Released about six months after Side One, Side Two finds Adrian Belew in a darker, more contemplative mood. Handling all the instruments himself, the album shows just how formidable Belew is on all fronts: as a composer, instrumentalist, and vocalist. Despite the lack of rockin’ hooks found on Side One find myself much more drawn to the compositions on this release.
One of the best shows I ever saw was King Crimson – I had the pleasure of seeing them in the “double” configuration back in 1995 at the Longacre Theater in New York. Although the music on Side Two bears only a passing relation to the more expansive prog-rock concoctions the band executed that night (they were supporting THRAK, and at the time I was in love with the song “Dinosaur”), there’s something in the way tracks like “Dead Dog on Asphalt” and “Sex Nerve” play with intimacy and tension that call back to how subtle and soft a song like “Walking on Air” would work despite being played by two drummers, two bass players, and two guitarists.
Which isn’t to say these are quiet tracks, necessarily. “Dead Dog on Asphalt” spends some time building out its soundstage before moving into a menacing and dissonant main section. The tension built out continues to be supported on “I Wish I Knew” which feels constructed on fragments and loops hung in darkness, coming together in some eerie isolation. Belew really embraces the artificiality of the recording process and makes it his own – you will never mistake this for a band effort or an analog process, but I really like how he blends all these clashing components together. “Face to Face” is a beautifully constructed song, fragile and powerful in its attack, fart noises aside during the last minute.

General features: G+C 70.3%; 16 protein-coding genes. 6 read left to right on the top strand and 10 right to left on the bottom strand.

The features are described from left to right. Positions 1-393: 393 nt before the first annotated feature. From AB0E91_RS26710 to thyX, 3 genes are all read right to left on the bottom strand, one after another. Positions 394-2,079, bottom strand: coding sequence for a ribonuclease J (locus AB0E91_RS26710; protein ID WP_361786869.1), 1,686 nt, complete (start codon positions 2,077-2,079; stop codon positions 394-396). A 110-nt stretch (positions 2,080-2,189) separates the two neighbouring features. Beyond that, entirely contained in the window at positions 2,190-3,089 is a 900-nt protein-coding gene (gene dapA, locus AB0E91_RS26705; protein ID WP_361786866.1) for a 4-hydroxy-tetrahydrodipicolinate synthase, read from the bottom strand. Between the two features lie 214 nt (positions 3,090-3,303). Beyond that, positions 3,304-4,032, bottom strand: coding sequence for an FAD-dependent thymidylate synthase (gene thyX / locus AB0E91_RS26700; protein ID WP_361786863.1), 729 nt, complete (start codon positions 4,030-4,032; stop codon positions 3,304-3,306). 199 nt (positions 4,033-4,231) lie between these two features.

The second half of Side Two feels even less conventional, opening with the sound collage of “Then What” before moving sideways into “Quicksand” with its seemingly tossed aside vocals. “I Know Now” and “Happiness” are brief electronic pieces, kind of small instrumental tags before the closer “Sunlight” brings back a bit of the more conventional driving pulse of the first half fo the album. It’s also a great showcase for Belew’s vocal layering – something he’s always been adept in when it comes to Crimson but here where it’s slightly less adorned by instrumentation you can feel how crisp and sharp his singing works as its own instrument, as opposed to simply being a conveyer of lyrics.
Running about the same length as Side One I found myself running this one over more and more throughout the day, listening to it twice in the car on my commute and then again as I write this. Maybe its the emphasis on electronics and the almost Kreftwerk approach to some of the songwriting (at least that’s how my ears hear it, limited as they are when it comes to the band), but I find myself more and more drawn to this record now, finding in Belew’s voice moments of joy and abandon that has me straining to match him.
I know I never will, but I’ll always try.